Closing the disadvantage gap
Outdoor Adventure Learning might provide opportunities for disadvantaged pupils to participate in activities that they otherwise might not be able to access. Through participation in these challenging physical and emotional activities, outdoor adventure learning interventions can support pupils to develop non-cognitive skills such as resilience, self-confidence and motivation.
The application of these non-cognitive skills in the classroom may in turn have a positive effect on academic outcomes. However, the evidence base linking non-cognitive skills and pupil attainment is weak and schools should therefore carefully evaluate the impact of outdoor learning interventions on pupil achievement, if this is the intended outcome.
How could you implement in your setting?
Outdoor adventure learning approaches vary widely. A potential mechanism for impacting pupil outcomes might be through the development of non-cognitive skills such as resilience, self-confidence and motivation. When implementing outdoor adventure learning schools might consider including:
- Activities that challenge pupils physically (and emotionally).
- Opportunities for collaborative learning, problem-solving and explicit reflection on thinking processes and emotions.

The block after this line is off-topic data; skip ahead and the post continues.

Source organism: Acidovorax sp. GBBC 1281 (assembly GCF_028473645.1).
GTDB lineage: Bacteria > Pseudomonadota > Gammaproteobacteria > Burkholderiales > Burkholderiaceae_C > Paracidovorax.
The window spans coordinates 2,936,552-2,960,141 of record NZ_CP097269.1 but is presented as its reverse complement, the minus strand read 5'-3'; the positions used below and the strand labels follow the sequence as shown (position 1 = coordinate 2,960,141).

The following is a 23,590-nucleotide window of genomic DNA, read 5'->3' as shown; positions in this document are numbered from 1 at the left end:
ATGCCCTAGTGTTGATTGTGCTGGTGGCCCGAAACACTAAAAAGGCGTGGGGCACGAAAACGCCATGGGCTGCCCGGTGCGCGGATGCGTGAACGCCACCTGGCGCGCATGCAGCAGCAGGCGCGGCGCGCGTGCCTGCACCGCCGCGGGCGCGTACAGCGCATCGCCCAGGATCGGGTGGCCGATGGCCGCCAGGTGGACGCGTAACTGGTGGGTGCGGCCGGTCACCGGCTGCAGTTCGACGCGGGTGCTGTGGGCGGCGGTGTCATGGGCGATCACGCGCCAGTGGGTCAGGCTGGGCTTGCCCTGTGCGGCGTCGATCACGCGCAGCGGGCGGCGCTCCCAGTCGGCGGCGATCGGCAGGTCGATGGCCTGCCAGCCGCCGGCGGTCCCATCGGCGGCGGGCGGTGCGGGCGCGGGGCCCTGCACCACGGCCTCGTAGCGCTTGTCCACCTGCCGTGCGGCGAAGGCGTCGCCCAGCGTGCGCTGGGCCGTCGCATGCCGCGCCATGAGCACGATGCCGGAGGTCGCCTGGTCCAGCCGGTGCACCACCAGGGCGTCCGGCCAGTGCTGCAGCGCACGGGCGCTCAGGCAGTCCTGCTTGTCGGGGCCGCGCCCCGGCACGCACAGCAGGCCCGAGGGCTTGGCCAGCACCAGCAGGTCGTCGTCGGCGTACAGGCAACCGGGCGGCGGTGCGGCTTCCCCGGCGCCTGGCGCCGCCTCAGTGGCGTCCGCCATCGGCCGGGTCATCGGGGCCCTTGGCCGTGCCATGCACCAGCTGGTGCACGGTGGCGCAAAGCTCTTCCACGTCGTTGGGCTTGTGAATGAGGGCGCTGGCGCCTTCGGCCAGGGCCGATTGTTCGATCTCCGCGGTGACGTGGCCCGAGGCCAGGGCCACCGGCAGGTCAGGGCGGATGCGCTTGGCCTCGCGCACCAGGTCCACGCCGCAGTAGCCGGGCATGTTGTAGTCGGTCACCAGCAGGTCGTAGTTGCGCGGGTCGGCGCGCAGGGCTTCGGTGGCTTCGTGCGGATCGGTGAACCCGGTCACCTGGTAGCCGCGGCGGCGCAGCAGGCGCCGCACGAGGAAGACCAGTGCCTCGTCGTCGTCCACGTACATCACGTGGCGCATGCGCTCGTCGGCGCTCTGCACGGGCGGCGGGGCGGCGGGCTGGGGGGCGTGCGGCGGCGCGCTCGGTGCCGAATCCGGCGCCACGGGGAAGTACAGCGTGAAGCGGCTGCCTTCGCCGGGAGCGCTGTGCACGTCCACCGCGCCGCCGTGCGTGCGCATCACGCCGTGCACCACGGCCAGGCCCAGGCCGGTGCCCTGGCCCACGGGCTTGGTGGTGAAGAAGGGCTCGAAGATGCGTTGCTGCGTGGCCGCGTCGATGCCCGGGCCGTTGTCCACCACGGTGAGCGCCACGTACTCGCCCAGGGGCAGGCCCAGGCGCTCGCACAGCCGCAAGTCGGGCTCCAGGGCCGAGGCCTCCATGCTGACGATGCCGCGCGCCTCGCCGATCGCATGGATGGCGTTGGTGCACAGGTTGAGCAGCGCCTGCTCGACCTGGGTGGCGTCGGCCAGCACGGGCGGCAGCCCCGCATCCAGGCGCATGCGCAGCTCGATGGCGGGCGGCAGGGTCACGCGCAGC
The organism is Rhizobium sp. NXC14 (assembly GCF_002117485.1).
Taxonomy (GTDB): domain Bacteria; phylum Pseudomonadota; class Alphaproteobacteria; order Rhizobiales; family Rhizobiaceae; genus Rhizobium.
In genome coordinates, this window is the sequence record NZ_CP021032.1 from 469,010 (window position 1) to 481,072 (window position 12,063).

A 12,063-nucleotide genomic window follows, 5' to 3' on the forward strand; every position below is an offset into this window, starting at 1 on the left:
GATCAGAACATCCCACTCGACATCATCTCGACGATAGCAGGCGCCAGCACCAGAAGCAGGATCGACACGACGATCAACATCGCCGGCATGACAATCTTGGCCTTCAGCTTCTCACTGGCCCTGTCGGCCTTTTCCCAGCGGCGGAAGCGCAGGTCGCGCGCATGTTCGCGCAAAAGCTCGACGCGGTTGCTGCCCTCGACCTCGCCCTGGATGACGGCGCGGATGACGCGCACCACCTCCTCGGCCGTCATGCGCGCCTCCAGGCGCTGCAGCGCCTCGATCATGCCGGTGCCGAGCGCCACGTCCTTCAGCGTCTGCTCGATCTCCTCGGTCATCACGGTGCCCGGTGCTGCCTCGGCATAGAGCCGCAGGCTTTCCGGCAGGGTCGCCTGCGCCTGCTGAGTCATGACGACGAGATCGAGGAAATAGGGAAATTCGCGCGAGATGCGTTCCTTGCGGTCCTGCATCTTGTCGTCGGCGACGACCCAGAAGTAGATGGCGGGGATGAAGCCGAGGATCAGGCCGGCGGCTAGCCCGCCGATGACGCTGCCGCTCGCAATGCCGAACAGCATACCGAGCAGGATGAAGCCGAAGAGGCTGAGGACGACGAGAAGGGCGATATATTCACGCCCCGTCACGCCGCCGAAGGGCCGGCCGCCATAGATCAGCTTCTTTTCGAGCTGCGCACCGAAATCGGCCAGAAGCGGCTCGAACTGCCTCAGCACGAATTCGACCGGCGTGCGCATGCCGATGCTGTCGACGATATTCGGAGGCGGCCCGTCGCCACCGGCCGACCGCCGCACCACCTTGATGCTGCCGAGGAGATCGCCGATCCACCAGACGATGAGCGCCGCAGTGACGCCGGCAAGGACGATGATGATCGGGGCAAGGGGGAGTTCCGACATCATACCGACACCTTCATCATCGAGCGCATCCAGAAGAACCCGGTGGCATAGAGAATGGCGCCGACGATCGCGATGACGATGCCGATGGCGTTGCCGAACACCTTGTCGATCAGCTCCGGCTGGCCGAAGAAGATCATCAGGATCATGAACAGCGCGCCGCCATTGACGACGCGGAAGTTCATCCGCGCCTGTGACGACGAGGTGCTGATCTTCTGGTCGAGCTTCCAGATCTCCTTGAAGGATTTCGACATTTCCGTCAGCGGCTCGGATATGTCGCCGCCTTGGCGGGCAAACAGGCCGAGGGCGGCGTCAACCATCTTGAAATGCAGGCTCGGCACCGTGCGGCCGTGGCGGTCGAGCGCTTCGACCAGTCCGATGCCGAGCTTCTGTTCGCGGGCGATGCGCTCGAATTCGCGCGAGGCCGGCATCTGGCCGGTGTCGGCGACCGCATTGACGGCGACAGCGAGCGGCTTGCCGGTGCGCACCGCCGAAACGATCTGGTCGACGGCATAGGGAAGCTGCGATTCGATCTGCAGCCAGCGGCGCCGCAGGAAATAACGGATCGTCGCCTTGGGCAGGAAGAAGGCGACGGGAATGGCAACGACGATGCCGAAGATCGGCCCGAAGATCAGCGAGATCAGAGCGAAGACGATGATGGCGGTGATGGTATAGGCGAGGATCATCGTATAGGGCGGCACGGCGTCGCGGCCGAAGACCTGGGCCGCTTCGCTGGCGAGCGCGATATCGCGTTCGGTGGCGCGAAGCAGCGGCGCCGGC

- Support for pupils to overcome challenges and experience success.
- Building on the relationship between adult and pupils once everyone is back in school
Given the limited evidence base, it is particularly important to monitor impacts where outdoor adventure learning is used as a method of improving attainment.
Outdoor adventure learning interventions range in duration. They include shorter courses run within school, or at local outdoor centres; regular sessions over a prolonged period; or more intensive residential courses typically delivered over the course of one or two weeks.
What does it cost?
The global evidence indicates that the costs vary with a 10-day adventure sailing experience costing about £1000 and an 8 day Outward Bound course about £450. An adventure ropes course costs about £30 for a day. Costs are estimated at £500 per pupil per year and are therefore moderate.
Implementing outdoor adventure learning will require a moderate amount of staff time compared with other approaches. Outdoor adventure experiences should be delivered by well-qualified staff with appropriate safeguarding in place to manage any physical risks to pupils.
Alongside time and cost, school leaders should consider how to maximise the positive impact of outdoor adventure learning on pupil’s non-cognitive skills in the classroom. When introducing new approaches, schools should consider implementation. For more information see Putting Evidence to Work – A School’s Guide to Implementation.
As yet there is no information about local costs.
How secure is the evidence?
The security of the evidence around Outdoor Adventure Learning is rated as extremely low. For topics with extremely low evidence, a month’s progress figure is not displayed. Only 9 studies were identified that met the pre-specified inclusion criteria. None of these studies were independently evaluated.